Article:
Moritaka’s Personal Struggles
For Moritaka, it’s his art. Though he’s talented and learns quickly, he’s still far behind the talent of professional manga artists. A professional manga artist needs to be able to create an artistic style of his own that others can’t copy. For Moritaka this is extremely difficult. In addition, manga artists have to be able to crank out their art at an extremely fast rate without skimping on the quality. Thus, the only way Moritaka can catch up is sacrificing all of his time to practice. This exertion leaves little time for rest and puts an enormous strain on his body.
Akito’s Personal Struggles
On the other side, Akito’s struggles are mental. As the manga writer, Akito’s job is to come up with story ideas and create the storyboards (a rough draft of what a manga chapter will look like). Within a short amount of time, he has to come up with a good enough idea so that Moritaka can quickly draw it and meet the deadline. This tight time frame puts a lot of pressure on him, especially since Moritaka can’t start drawing until the storyboards are finished.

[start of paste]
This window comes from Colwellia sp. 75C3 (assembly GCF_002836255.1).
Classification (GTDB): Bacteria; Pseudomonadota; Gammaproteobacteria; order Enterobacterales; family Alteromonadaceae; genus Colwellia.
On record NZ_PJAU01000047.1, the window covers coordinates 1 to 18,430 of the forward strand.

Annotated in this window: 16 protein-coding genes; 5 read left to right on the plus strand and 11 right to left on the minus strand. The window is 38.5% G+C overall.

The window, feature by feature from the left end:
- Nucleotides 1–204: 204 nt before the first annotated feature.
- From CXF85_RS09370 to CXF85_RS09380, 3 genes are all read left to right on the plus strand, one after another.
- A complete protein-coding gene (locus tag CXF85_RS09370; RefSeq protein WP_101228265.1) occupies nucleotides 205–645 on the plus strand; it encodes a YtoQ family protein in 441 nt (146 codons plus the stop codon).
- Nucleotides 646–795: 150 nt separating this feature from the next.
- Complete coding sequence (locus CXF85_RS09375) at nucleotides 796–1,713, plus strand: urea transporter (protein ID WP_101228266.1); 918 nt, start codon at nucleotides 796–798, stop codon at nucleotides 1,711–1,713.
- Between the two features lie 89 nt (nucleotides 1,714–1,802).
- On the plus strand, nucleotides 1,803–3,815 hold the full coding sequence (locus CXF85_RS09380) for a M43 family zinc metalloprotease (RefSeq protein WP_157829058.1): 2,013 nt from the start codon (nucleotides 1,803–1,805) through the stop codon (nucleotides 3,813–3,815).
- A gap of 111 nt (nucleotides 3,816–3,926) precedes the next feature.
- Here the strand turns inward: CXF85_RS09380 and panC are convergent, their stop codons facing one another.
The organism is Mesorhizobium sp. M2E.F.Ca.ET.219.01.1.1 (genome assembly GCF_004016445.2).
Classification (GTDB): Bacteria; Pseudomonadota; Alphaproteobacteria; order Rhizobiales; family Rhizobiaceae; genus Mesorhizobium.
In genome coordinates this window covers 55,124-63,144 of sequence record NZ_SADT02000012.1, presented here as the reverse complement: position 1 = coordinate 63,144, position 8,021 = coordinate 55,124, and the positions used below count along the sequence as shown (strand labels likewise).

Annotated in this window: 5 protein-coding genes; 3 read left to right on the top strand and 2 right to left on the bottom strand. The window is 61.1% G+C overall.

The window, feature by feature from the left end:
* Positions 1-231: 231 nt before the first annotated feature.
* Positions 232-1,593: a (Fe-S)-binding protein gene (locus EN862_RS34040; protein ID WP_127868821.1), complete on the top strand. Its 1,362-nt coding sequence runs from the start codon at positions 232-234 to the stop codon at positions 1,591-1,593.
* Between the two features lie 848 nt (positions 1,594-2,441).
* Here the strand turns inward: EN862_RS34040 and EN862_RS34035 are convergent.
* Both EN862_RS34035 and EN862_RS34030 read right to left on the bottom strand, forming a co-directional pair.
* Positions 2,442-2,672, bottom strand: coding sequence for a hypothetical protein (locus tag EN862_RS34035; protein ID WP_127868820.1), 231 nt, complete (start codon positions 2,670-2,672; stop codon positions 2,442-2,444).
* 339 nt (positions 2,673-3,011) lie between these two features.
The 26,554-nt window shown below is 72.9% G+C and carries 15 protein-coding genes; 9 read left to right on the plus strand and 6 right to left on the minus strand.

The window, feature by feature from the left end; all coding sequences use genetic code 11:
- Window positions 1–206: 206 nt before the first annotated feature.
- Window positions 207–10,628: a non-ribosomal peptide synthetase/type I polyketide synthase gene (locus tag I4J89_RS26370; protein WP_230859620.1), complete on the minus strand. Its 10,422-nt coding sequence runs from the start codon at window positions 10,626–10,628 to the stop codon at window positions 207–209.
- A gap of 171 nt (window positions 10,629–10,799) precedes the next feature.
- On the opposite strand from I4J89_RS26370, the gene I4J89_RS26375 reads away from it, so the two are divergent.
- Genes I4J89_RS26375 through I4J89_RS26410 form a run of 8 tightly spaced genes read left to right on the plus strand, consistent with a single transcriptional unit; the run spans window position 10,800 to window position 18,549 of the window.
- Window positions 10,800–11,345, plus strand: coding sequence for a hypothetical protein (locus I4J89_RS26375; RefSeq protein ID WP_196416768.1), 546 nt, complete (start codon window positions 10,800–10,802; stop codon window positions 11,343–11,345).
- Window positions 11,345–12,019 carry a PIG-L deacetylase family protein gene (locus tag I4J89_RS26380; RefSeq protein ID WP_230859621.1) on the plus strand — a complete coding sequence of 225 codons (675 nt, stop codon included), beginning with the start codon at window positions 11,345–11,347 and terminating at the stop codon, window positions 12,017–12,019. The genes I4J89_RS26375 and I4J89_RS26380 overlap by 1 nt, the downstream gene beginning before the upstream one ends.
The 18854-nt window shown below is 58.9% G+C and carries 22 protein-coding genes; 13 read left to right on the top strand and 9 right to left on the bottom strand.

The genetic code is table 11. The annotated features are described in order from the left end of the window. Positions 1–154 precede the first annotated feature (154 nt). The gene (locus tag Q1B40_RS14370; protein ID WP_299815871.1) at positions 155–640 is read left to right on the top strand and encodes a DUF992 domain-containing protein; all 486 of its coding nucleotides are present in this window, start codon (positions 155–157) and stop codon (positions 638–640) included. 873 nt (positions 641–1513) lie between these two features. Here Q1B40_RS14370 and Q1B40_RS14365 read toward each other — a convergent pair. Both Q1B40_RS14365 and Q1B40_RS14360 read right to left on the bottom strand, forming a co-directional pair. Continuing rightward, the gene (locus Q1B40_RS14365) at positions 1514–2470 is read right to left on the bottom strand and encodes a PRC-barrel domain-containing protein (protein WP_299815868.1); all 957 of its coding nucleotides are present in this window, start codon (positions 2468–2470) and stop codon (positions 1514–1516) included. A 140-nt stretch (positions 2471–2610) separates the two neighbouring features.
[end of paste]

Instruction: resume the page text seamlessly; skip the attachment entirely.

For the most part, Akito does well. He’s able to come up with multiple ideas a day and many of his ideas are layered and refreshing. However, the tastes of the Shonen Jack readers are so varied that it’s difficult to come up with a story that pleases everyone, or even the majority. In addition, it’s extremely hard for Akito to come up with an idea for a unique mainstream battle series — the most popular and highest ranked series in Shonen Jack — because he can only create ideas for a cult series (a series that’s enjoyable but doesn’t fit in the magazine). As the anime progresses, he gets better at creating story ideas to fit the magazine, but it’s nearly impossible for him to create a mainstream battle series. This inability vexes him because he feels like he’s standing in the way of achieving the Muto Ashirogi dream.
Moritaka and Akito are only human, so their struggles create some of the most jarring and painful moments in the anime. But, seeing them refuse to give up is incredibly encouraging and when they succeed it’s absolutely astounding to watch.